During the renaissance movement, the dominant Black anchor institution up to this point was far from silent. Although there was little significant mention of the Black church, in the literature, poetry, music and art, the Black church did, indeed thrive and to an extent resist the cultural and humanistic strivings of the renaissance. During this time some of the largest Black churches in America included Abyssinia Baptist Church in Harlem (led by Adam Clayton Powell, Sr.), and Immanuel Church of God in Christ along with the California Jurisdiction of the Church of God in Christ (led by Bishop Samuel Crouch). These two particular churches numbered upward to 5,000 plus members, alone. Also originating from Harlem during this time was Father Divine and Sweet Daddy Grace. In California, COGIC, under the leadership of Crouch, founded, Crouch Temple which essentially became the focal point of religious Pentecostal life in Los Angeles; the growth of this church ensued from the well known Los Angeles Azusa Street Revival (led by William J. Seymour). At its height, COGIC life in Los Angeles flourished as the fastest growing regional religious movement throughout America. Both Immanuel Temple and Crouch Temple were located within the Central Avenue District, the epicenter of Black Renaissance in Los Angeles.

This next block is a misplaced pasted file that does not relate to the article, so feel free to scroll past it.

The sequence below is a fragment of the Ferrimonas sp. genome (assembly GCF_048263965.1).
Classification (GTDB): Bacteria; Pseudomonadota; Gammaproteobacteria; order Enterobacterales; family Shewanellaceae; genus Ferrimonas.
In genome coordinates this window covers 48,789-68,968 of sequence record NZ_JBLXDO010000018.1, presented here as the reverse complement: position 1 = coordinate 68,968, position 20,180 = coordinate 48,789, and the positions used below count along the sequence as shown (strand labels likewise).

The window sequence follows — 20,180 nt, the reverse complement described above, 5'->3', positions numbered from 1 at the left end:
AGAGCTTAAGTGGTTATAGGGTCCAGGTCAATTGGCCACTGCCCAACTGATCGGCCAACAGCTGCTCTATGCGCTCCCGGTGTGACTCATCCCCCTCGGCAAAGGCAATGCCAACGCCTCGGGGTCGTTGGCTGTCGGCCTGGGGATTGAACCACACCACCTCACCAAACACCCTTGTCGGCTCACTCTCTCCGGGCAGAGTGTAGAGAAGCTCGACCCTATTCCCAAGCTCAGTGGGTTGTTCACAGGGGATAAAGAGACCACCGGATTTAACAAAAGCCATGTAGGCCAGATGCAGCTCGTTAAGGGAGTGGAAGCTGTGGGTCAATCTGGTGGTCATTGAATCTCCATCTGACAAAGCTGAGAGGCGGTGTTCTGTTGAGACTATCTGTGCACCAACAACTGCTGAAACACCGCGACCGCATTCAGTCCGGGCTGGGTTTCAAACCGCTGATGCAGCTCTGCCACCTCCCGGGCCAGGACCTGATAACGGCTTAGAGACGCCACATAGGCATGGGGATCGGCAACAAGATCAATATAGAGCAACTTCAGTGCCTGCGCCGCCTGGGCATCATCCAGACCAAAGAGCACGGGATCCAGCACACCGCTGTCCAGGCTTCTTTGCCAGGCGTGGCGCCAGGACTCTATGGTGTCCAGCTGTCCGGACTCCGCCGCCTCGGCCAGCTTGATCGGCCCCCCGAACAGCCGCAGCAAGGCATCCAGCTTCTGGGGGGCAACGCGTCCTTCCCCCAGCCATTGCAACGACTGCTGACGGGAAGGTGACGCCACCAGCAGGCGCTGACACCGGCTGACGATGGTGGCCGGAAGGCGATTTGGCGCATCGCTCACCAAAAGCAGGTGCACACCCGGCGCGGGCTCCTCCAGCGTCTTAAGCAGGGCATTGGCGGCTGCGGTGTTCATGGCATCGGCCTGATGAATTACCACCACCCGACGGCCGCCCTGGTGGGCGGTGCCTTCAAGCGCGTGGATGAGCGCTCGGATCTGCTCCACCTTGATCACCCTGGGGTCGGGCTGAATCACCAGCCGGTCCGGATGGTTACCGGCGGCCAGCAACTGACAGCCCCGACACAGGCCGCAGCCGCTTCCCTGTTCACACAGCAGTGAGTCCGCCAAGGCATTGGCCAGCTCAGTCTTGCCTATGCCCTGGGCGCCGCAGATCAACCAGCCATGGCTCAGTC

The Black church seems to have initially resisted the influence and strides of the renaissance movement. And even though this period lasted for only a short time, roughly two decades, its later impact upon the Black church eventually loomed large. The “so-called” New Negro within Black church circles appeared essentially at the end of the renaissance period, especially with the emergence of Benjamin E. Mays, Howard Thurman, Adam Clayton Powell Jr. and Martin Luther King, Jr. These individuals, to borrow from Locke’s emphasis regarding the renaissance’s objective on ‘Modernizing Black America,’ became the modernized intellectual Black theological elite.